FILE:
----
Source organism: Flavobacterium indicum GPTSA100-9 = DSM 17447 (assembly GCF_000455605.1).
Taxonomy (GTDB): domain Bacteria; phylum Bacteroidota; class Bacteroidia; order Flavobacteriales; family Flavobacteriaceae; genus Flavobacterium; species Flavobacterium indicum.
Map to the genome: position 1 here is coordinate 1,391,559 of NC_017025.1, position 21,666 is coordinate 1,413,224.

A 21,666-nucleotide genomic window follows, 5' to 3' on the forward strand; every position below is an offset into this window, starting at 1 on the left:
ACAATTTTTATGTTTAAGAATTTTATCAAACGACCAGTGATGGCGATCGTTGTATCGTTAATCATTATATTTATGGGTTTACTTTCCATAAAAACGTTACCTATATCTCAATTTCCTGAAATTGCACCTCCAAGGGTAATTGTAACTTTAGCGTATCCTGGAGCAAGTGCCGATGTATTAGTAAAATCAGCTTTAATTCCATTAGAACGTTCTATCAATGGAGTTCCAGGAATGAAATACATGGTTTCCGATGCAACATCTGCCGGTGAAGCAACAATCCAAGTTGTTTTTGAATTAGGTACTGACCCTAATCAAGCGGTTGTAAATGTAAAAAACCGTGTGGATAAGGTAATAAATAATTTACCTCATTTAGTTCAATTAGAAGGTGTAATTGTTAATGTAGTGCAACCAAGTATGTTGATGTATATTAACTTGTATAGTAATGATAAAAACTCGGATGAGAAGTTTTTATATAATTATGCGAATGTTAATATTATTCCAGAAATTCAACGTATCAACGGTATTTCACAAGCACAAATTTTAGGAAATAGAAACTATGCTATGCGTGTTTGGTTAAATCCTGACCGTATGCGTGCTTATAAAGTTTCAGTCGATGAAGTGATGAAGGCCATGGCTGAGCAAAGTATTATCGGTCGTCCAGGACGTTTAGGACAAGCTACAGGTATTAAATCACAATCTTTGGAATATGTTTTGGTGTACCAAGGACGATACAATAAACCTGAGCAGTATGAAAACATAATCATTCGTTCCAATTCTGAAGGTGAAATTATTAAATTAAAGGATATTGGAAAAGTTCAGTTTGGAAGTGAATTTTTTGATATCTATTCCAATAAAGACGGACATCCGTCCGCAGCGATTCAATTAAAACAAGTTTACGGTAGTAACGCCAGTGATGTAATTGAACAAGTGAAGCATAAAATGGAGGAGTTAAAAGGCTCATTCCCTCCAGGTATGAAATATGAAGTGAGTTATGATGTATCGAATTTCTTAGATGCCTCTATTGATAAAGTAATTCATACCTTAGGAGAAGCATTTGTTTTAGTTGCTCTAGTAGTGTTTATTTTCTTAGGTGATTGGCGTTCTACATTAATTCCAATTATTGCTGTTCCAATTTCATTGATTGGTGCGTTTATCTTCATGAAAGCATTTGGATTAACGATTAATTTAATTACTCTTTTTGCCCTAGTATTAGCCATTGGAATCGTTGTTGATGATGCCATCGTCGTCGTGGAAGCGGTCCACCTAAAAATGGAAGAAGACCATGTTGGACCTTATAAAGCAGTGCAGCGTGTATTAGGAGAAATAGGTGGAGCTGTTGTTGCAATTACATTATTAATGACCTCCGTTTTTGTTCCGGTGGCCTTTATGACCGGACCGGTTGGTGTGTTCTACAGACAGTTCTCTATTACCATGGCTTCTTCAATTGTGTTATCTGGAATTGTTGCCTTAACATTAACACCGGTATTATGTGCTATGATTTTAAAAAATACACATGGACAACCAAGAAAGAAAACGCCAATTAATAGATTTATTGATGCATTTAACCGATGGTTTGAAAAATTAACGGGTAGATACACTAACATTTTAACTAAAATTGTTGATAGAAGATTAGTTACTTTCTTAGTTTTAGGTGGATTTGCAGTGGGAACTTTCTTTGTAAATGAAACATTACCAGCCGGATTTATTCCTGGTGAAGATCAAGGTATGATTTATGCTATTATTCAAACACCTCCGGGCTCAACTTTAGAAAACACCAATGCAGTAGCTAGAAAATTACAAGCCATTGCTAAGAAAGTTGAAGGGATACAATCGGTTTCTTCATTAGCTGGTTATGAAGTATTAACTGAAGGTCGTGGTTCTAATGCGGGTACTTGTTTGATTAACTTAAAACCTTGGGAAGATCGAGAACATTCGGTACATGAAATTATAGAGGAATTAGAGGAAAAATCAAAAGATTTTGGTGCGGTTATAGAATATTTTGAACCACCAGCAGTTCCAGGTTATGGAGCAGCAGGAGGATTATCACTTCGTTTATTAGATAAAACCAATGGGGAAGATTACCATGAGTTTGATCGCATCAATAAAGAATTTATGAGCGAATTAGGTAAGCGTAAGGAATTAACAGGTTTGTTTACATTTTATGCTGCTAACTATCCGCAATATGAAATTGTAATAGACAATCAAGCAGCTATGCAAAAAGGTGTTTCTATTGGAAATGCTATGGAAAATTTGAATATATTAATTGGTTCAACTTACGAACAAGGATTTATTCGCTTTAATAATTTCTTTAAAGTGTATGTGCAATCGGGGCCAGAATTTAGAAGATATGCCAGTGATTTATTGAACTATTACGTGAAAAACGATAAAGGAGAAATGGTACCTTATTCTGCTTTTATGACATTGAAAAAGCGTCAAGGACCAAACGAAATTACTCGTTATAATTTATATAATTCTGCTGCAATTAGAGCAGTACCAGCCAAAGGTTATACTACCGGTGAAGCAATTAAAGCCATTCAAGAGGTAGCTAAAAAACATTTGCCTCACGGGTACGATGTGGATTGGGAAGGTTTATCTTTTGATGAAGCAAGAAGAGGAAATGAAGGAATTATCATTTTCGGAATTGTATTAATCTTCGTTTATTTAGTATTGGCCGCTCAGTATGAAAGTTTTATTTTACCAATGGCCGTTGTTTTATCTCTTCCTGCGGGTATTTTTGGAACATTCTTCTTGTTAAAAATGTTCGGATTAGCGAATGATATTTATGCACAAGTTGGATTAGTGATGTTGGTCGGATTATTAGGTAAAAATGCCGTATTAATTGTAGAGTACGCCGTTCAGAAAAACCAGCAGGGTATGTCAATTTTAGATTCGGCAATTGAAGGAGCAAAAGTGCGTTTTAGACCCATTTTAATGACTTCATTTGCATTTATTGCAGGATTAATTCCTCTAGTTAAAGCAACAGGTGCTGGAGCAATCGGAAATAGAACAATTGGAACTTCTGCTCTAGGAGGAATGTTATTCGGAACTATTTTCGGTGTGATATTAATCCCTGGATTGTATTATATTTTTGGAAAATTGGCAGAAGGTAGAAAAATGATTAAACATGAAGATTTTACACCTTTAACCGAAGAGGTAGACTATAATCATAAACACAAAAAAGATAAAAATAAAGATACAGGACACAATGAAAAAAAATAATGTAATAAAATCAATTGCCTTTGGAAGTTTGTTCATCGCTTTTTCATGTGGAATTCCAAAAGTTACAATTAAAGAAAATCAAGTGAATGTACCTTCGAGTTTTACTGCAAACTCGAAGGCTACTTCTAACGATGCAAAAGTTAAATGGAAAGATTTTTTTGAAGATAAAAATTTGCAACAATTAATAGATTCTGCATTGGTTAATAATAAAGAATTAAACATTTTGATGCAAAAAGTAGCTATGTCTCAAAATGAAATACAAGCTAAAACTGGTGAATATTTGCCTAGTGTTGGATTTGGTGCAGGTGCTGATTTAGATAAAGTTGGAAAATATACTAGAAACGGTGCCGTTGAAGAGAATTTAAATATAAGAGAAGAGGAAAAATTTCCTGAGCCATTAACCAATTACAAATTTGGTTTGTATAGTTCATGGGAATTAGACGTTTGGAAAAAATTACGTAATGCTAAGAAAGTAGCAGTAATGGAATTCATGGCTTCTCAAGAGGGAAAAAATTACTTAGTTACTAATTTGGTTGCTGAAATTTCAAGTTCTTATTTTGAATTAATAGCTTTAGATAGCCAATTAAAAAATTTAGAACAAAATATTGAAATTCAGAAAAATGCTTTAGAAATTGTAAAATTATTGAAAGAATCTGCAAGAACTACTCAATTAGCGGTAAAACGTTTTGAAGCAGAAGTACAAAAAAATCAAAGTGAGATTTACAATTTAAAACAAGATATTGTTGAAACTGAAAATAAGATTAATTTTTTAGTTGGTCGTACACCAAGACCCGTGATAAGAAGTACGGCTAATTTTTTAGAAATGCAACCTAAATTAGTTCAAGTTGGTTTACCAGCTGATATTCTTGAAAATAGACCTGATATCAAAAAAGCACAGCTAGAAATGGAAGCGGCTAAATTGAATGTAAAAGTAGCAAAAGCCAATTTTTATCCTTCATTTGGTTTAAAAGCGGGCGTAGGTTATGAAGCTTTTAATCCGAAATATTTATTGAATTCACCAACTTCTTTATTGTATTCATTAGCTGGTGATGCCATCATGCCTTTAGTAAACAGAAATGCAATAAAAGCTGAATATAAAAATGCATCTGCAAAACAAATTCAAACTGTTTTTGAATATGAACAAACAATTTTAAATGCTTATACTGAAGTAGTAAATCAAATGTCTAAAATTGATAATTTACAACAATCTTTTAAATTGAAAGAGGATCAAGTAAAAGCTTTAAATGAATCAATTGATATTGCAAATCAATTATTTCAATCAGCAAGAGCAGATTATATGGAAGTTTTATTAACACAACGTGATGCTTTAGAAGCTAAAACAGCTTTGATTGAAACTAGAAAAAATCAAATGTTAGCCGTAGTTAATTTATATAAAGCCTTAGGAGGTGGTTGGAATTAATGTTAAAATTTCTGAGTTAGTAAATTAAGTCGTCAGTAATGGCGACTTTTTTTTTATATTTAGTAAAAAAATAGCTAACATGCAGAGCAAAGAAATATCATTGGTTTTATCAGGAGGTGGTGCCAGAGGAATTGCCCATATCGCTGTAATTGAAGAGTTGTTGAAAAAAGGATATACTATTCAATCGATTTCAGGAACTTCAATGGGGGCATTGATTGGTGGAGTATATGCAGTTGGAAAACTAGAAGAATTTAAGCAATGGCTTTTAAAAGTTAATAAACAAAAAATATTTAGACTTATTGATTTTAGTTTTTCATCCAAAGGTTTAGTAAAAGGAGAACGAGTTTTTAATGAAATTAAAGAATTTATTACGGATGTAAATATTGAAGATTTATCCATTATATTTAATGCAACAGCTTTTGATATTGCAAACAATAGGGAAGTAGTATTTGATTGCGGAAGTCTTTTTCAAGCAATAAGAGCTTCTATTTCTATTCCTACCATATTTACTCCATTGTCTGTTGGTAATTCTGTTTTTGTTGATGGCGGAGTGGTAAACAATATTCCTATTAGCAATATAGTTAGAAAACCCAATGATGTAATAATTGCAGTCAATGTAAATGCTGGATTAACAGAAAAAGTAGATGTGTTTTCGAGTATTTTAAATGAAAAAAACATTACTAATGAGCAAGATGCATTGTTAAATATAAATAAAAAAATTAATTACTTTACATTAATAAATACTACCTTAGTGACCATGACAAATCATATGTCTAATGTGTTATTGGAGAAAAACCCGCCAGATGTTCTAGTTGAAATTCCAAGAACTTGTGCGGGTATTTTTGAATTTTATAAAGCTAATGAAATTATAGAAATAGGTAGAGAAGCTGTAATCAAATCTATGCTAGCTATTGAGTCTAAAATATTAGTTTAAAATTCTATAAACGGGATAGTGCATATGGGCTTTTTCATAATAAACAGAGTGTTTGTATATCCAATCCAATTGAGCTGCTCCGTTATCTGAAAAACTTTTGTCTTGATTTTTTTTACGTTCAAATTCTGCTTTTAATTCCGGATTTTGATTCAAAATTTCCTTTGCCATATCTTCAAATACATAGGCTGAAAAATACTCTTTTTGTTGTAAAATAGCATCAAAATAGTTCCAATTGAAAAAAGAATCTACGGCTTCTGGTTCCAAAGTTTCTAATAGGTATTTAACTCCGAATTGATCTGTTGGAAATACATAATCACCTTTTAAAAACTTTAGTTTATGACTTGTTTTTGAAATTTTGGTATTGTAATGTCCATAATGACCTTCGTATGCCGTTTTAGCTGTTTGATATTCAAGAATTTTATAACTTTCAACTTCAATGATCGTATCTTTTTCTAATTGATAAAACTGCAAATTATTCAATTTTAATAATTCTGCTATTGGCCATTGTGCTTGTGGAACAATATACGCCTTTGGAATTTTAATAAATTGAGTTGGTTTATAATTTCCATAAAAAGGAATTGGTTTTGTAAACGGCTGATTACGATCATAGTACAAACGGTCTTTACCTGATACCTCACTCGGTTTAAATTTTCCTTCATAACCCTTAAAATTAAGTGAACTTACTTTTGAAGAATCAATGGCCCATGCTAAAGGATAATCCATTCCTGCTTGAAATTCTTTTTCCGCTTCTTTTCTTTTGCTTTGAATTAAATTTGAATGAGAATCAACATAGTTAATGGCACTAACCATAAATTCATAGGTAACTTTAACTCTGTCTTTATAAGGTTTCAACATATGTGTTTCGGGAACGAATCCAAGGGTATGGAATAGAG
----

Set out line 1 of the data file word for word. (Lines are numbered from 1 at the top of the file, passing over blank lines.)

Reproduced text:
Source organism: Flavobacterium indicum GPTSA100-9 = DSM 17447 (assembly GCF_000455605.1).